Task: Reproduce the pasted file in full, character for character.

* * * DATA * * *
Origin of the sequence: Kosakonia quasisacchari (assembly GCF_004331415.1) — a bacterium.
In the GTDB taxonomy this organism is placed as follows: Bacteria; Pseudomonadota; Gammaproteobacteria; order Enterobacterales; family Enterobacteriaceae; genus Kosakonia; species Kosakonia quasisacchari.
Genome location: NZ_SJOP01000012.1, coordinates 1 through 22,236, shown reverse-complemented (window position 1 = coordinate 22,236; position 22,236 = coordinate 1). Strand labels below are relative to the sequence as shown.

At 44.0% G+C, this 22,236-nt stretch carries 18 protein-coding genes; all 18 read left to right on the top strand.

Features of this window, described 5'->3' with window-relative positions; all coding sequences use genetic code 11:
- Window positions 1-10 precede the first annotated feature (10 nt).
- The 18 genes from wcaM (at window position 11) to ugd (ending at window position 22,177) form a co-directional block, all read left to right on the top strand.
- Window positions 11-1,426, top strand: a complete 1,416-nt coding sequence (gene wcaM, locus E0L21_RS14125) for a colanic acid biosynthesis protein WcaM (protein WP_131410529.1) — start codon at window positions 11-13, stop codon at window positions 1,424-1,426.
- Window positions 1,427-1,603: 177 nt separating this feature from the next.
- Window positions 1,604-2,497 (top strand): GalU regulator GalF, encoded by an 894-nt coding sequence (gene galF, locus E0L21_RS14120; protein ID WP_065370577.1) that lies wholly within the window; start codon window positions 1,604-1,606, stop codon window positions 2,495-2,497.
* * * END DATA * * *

Origin of the sequence: Kosakonia quasisacchari (assembly GCF_004331415.1) — a bacterium.
In the GTDB taxonomy this organism is placed as follows: Bacteria; Pseudomonadota; Gammaproteobacteria; order Enterobacterales; family Enterobacteriaceae; genus Kosakonia; species Kosakonia quasisacchari.
Genome location: NZ_SJOP01000012.1, coordinates 1 through 22,236, shown reverse-complemented (window position 1 = coordinate 22,236; position 22,236 = coordinate 1). Strand labels below are relative to the sequence as shown.

At 44.0% G+C, this 22,236-nt stretch carries 18 protein-coding genes; all 18 read left to right on the top strand.

Features of this window, described 5'->3' with window-relative positions; all coding sequences use genetic code 11:
- Window positions 1-10 precede the first annotated feature (10 nt).
- The 18 genes from wcaM (at window position 11) to ugd (ending at window position 22,177) form a co-directional block, all read left to right on the top strand.
- Window positions 11-1,426, top strand: a complete 1,416-nt coding sequence (gene wcaM, locus E0L21_RS14125) for a colanic acid biosynthesis protein WcaM (protein WP_131410529.1) — start codon at window positions 11-13, stop codon at window positions 1,424-1,426.
- Window positions 1,427-1,603: 177 nt separating this feature from the next.
- Window positions 1,604-2,497 (top strand): GalU regulator GalF, encoded by an 894-nt coding sequence (gene galF, locus E0L21_RS14120; protein ID WP_065370577.1) that lies wholly within the window; start codon window positions 1,604-1,606, stop codon window positions 2,495-2,497.